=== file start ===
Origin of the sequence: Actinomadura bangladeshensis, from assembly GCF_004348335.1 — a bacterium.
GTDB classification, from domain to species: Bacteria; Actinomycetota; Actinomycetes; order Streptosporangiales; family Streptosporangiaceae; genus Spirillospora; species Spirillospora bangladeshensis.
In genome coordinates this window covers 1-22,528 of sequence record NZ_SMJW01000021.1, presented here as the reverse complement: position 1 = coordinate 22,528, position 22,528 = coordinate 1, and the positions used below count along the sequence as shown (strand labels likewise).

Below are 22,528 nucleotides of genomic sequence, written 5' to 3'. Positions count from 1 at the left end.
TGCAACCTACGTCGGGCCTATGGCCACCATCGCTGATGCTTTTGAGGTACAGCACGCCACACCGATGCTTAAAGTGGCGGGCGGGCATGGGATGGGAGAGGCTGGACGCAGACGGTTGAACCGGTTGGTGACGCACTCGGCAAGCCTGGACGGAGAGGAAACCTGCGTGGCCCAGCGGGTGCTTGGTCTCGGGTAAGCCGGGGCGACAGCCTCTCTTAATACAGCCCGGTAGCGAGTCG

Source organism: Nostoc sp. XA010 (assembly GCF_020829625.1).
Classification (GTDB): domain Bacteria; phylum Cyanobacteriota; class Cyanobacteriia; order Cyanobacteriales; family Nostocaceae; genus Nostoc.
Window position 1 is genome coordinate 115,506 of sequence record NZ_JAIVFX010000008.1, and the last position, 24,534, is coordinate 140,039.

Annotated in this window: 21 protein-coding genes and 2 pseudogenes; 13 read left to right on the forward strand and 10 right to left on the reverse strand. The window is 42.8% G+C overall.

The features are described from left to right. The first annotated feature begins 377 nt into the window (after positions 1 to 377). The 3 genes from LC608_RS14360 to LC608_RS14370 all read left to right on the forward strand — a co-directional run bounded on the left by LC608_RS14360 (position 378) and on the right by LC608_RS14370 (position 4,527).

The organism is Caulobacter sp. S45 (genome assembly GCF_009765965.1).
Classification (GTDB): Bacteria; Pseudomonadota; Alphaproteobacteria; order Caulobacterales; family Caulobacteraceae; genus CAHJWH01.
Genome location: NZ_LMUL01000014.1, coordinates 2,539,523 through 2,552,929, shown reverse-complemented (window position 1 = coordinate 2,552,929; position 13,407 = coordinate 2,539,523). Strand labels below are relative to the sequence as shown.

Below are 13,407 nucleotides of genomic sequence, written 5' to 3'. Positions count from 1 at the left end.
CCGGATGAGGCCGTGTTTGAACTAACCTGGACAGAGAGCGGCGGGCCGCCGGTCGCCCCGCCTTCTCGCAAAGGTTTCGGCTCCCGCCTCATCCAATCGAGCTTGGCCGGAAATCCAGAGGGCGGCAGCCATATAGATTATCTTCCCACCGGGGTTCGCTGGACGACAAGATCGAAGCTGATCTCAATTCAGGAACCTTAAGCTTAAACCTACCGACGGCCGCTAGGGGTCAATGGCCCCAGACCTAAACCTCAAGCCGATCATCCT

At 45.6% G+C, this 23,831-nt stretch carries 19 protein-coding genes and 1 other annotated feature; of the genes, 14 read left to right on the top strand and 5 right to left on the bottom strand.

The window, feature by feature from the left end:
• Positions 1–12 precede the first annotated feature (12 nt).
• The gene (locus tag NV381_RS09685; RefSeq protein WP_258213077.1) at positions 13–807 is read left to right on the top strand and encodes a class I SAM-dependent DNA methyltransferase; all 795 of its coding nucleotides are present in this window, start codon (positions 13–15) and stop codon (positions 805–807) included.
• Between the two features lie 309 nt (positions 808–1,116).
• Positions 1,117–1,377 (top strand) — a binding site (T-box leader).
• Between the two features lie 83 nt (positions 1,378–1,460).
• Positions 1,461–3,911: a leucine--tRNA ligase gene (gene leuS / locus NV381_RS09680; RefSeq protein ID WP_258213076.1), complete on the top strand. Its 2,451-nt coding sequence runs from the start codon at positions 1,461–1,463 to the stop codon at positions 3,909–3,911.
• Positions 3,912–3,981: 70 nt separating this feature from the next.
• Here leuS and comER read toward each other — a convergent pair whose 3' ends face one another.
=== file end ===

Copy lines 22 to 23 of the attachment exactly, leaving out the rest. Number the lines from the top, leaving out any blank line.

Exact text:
• Between the two features lie 83 nt (positions 1,378–1,460).
• Positions 1,461–3,911: a leucine--tRNA ligase gene (gene leuS / locus NV381_RS09680; RefSeq protein ID WP_258213076.1), complete on the top strand. Its 2,451-nt coding sequence runs from the start codon at positions 1,461–1,463 to the stop codon at positions 3,909–3,911.